• Arts: White
    • Business administration: Drab
    • Communication: Maroon
    • Education: Light blue
    • Fine arts: Brown
    • Law: Purple
    • Medicine: Green
    • Music: Pink
    • Nursing: Apricot
    • Philosophy: Royal Blue
    • Science: Yellow gold
    • Social work: Citrus
    • Theology: Scarlet
    • Note that all Ph.D. students will wear a hood trimmed in the Philosophy Royal Blue color, even if philosophy was not your field of study. For example, a Ph.D. student in Biology will wear the royal blue hood, whereas an M.D. student would wear a hood trimmed in green.

Part 2
Wearing the Academic Hood Correctly

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    Determine whether you are supposed to put on your hood yourself. At some universities, it is customary to wear the doctoral hood throughout the entirety of the graduation ceremony. In this case, you would put on your hood yourself. At other universities, it is customary to wear your academic hood only after going through a special Hooding Ceremony. In this case, your academic adviser will place the hood on for you. Ask your university about guidelines for when you affix your academic hood.[11]
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    Unfold your hood completely with the colors facing out. The velvet lining that indicates your degree and institution should be facing out. You do not want to hide the colors that show your accomplishments![12]
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    Place the hood over your head. Note that an academic hood is meant to drape down the back. It is not meant to be worn over the head or face. Make sure the small, pointed end of the hood is placed in front. The long, draping hood should hang along your back. Again, the velvet lining with your special colors should be facing out at all times.[13]
    • Make sure that you have removed your graduation cap or tam for this step. You don't want your hat to get in the way of your hood.
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    Use a pin or shirt button to secure the hood. Many hoods provide a small cord that hangs in the front. You can use this cord to loop around a shirt button in order to keep the hood safely in place. If you are not wearing a shirt or dress with buttons, you can use a safety pin instead. Make sure that you secure the hood to the clothing that you are wearing beneath your academic robe. Once the hood has been secured to your clothing, you may close your academic robe.[14]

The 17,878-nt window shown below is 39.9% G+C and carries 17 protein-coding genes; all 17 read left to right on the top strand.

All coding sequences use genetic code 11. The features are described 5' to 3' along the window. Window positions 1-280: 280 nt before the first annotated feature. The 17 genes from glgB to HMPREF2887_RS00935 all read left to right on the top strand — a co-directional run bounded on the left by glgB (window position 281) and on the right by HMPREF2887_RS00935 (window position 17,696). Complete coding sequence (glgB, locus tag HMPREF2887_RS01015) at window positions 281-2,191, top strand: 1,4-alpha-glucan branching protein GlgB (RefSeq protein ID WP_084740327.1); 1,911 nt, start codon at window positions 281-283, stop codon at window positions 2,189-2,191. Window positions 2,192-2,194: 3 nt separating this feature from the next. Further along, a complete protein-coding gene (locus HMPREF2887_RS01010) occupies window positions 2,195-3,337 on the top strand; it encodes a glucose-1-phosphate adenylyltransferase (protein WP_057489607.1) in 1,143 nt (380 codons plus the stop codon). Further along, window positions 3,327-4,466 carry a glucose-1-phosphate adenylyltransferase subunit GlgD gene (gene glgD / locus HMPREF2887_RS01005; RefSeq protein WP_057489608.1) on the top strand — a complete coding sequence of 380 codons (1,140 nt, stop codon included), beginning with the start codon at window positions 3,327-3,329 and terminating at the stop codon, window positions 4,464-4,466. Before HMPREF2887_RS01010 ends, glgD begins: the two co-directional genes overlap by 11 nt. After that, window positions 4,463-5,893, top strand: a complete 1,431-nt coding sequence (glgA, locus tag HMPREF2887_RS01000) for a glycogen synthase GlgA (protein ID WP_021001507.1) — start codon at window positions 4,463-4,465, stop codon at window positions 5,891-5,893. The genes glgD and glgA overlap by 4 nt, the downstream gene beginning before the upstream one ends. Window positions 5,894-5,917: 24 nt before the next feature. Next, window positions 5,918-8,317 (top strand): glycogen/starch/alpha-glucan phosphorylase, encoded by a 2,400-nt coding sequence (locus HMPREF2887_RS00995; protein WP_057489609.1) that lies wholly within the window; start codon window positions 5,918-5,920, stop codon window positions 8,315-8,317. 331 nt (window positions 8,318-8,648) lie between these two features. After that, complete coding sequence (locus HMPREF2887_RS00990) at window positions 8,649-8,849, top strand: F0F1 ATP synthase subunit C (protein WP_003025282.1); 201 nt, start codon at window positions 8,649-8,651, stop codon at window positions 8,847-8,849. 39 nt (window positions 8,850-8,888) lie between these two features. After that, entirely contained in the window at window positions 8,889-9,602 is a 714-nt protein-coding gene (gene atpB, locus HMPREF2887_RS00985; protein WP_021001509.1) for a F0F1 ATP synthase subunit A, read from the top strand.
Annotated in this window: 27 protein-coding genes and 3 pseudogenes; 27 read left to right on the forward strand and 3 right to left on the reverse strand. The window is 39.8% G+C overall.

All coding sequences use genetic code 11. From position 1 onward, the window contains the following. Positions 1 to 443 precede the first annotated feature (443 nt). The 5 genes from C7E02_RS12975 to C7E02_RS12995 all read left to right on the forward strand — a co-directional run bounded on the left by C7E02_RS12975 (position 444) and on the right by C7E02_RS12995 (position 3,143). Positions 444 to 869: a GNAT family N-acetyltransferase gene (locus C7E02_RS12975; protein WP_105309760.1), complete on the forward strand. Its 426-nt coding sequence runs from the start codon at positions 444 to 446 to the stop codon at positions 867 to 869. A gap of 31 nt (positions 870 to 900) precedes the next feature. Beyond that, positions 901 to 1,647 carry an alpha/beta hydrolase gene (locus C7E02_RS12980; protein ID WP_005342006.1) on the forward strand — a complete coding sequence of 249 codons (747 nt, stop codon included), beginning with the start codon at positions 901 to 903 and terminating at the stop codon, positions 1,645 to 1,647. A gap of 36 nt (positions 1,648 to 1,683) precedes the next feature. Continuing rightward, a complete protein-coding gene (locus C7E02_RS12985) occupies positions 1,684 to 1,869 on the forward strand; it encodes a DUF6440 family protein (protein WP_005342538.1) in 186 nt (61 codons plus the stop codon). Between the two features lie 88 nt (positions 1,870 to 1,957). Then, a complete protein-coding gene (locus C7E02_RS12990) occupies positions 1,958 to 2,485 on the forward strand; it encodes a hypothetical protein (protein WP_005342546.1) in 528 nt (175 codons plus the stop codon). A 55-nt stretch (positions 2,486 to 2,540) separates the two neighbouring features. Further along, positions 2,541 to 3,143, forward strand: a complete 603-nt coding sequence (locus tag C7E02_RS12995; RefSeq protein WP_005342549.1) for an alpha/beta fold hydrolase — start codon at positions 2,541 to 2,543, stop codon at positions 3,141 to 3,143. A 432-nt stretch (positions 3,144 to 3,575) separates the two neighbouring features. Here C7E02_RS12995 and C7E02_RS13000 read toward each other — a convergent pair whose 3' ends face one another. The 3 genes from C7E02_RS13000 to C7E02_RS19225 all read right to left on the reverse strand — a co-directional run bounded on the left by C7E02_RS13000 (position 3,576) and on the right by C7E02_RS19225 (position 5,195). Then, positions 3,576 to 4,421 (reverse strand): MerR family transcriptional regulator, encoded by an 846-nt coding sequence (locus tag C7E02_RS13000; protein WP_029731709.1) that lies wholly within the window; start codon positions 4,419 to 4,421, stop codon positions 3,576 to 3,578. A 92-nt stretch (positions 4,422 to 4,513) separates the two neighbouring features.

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    Ask a friend to turn your academic colors out in the back. In order for the velvet trim and inner lining to be easily visible, you will have to fold the part of the hood that is hanging down your back, out of easy reach.[15] Ask a friend, family member, or colleague to help you fold the hood properly. Your friend should flip the hood to make sure that the colors are prominent. The fold should take place just beneath the shoulders.[16]

Part 3
Going Through a Hooding Ceremony

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    Bring your academic hood with you to the graduation ceremony. Your superiors, professors, and school heads will award you with your achievement by placing your earned academic hood upon you in honor.
    • At some universities, you will not need to carry your hood with you. Instead, you will be expected to drop off your hood ahead of time. Follow your university's commencement instructions closely.[17]
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    Fold your hood in half. Make sure that the velvet trim stays to the outside of the fold and is fully visible. If the hood has any buttons or ties, make sure these are all unfastened before you fold your hood.[18]
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    Carry your hood up to the graduation ceremony staging area draped over the arm closest to the adorner and furthest from the audience. Usually this is the left arm, though some university ceremonies require that you drape your hood over the right arm. Make sure that the velvet edging is kept to the front. You also want the narrow end of the hood to be draped to the outside of your arm--not the inside.[19] After your name is announced, approach the area where you your hood will be placed upon you and hand the adorner your academic hood.
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    Face away from the adorner of the hood and remove your cap. Most academic regalia comes with a cap or a tam. These hats can get in the way of the hooding ceremony. Remove your hat and then turn your back to the adorner. This will allow your adorner to smoothly affix the hood to your robes.
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    Allow your adorner to hood you. Your superior, professor, adviser, or school head will lift the hood over your head and place it on your shoulders. She will then lift the academic hood over your head and face the small button loop at the front center of the robe downward, aligning it with your neck. Your adorner will place the velvet lining along your shoulders; this should sit so the remainder of the hood flows smoothly along the recipient's back. Your adorner will then turn the bottom half of the hood outward so that the inner lining adorned with the school colors is showing. Finally, the adorner will fasten the cord in the middle of the academic hood to the 2 buttons on either side of the back of the recipient's ceremonial robe if these are provided.


  • It is not typical to wear or be presented with an academic hood for a bachelor's degree, so check with the institution in which you are graduating if this is necessary.
  • Every institution and every degree involves a different costume and different customs. Make sure you double check the commencement and regalia requirements well ahead of time so that you do not make any mistakes.

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Categories: College University and Postgraduate | Campus Life